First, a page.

Minnesota's second-largest law enforcement agency has finished outfitting its policing force with body cameras, meaning motorists stopped by state troopers will have their interactions recorded on video.

The State Patrol joins a growing number of law enforcement agencies in adopting the body-worn camera technology. State patrols in Minnesota and other states have not kept pace with police departments that have more swiftly adopted the body camera technology, particularly in cities where distrust between officers and the public runs high.

Col. Matt Langer, head of the State Patrol, said the technology makes an indisputable record of a police encounter and cameras will "help hold everyone accountable."

"Troopers have been eager for it," Langer, said. "They have wanted it for a long time."

Minneapolis, St. Paul and now the State Patrol, all with more than 500 officers each, require their officers to use body cameras. The Minnesota Department of Public Safety does not keep a count of how many of the state's 418 law enforcement agencies use the cameras because agencies are not required to report that information.

The patrol rolled out the project with a group of 40 officers in December . Over the past six months, the agency equipped and trained all troopers, commercial vehicle inspectors and Capitol security officers, totaling 705 body cameras and 1,349 car camera systems.

The Legislature approved nearly $8 million for the body cameras and the new in-squad system that will sync dashcam footage with video captured by devices worn by troopers.

"It all meshes together to provide a complete record of what occurred," Langer said.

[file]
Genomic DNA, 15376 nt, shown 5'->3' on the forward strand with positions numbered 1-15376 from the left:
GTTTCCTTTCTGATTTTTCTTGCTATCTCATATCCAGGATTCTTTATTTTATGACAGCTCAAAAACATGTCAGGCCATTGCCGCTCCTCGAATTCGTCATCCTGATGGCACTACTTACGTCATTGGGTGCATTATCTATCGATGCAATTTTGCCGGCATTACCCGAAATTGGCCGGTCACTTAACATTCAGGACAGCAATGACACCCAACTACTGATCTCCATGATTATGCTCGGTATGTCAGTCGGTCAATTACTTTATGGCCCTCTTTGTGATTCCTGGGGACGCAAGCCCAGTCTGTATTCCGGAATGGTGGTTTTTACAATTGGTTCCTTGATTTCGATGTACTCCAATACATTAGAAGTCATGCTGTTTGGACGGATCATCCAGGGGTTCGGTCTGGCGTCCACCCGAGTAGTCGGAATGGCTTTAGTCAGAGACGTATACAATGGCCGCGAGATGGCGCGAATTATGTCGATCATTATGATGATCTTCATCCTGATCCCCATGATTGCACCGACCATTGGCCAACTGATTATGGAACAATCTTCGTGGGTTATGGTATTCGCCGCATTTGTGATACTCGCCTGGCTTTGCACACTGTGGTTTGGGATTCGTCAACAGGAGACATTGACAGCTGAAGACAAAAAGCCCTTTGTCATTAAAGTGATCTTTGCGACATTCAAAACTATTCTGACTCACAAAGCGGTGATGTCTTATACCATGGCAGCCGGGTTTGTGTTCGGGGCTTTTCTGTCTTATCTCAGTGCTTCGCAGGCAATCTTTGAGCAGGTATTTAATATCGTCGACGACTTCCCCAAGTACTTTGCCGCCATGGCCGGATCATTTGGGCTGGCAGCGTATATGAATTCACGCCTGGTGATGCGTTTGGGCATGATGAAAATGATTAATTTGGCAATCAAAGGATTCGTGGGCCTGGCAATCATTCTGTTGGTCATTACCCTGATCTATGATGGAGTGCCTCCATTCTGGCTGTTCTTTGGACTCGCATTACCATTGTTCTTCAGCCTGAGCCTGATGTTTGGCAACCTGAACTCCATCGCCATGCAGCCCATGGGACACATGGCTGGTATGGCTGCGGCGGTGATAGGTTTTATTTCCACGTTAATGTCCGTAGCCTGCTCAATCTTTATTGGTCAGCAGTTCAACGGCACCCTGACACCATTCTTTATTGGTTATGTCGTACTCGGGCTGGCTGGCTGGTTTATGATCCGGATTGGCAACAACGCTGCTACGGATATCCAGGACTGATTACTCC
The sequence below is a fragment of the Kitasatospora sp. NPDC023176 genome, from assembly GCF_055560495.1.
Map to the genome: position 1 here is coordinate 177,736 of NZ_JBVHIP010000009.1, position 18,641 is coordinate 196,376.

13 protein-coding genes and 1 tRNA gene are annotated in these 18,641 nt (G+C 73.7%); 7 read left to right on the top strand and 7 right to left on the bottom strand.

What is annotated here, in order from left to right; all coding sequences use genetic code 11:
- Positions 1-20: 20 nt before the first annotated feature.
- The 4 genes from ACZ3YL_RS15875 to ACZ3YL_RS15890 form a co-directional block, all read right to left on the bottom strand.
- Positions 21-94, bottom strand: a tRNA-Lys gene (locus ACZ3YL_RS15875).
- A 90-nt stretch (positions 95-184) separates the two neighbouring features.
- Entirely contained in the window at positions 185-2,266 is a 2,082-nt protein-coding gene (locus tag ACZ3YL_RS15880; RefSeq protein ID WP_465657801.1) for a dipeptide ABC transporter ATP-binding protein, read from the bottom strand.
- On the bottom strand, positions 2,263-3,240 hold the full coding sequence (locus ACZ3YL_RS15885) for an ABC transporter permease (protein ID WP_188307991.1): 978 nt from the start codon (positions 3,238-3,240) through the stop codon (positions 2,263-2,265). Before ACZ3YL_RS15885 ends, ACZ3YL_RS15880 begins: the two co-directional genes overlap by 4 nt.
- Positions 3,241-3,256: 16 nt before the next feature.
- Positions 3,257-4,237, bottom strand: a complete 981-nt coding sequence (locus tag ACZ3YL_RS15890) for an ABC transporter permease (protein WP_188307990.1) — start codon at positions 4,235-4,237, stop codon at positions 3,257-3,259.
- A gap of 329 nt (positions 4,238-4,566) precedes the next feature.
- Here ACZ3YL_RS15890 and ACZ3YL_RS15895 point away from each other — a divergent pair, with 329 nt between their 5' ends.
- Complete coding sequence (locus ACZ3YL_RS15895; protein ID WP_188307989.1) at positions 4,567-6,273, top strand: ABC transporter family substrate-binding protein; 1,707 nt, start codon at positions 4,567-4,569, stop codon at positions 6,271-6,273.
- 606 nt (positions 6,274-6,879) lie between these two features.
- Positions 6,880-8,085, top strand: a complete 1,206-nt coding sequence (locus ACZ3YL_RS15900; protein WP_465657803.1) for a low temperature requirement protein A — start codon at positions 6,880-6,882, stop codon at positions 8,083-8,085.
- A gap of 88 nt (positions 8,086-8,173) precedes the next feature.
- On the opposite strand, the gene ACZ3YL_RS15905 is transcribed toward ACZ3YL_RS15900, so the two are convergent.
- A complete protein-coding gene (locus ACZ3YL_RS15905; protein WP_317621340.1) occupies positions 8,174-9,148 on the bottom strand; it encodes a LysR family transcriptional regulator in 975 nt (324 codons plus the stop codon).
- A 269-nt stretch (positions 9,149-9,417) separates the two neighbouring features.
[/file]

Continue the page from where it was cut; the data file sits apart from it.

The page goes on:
"A vast majority of stops are unremarkable," he said. But should something happen, the cameras make it "less likely two people will disagree about what happened during an encounter."

Police accountability advocates say inconsistencies remain in how officers use the cameras, deepening distrust of police. They say sometimes video made in the heat of a chase or a dramatic encounter can be inconclusive.

A study published in 2019 by George Mason University's Center for Evidence-Based Crime Policy analyzed 70 body camera studies and found cameras have had no statistically significant effects on officer or citizen behavior, according to a Pew Research Center article. The authors of the studies also noted that they found mixed results about whether body cameras reduce the use of force by law enforcement.

Minnesota's troopers will be required to activate their body cameras in most cases while interacting with the public: during traffic stops and crash investigations, responding to stalled vehicles, and making arrests involving drivers suspected of being impaired.

Cameras will automatically turn on if a trooper draws a Taser or service gun.

For more than 20 years, State Patrol squad cars have been equipped with dash cameras, but they don't always record everything, Langer said. Body cameras will help augment what happens roadside.

In the past month, troopers have used their cameras to record their response to 96,380 incidents. Troopers have captured more than 60,600 hours of video since the project began.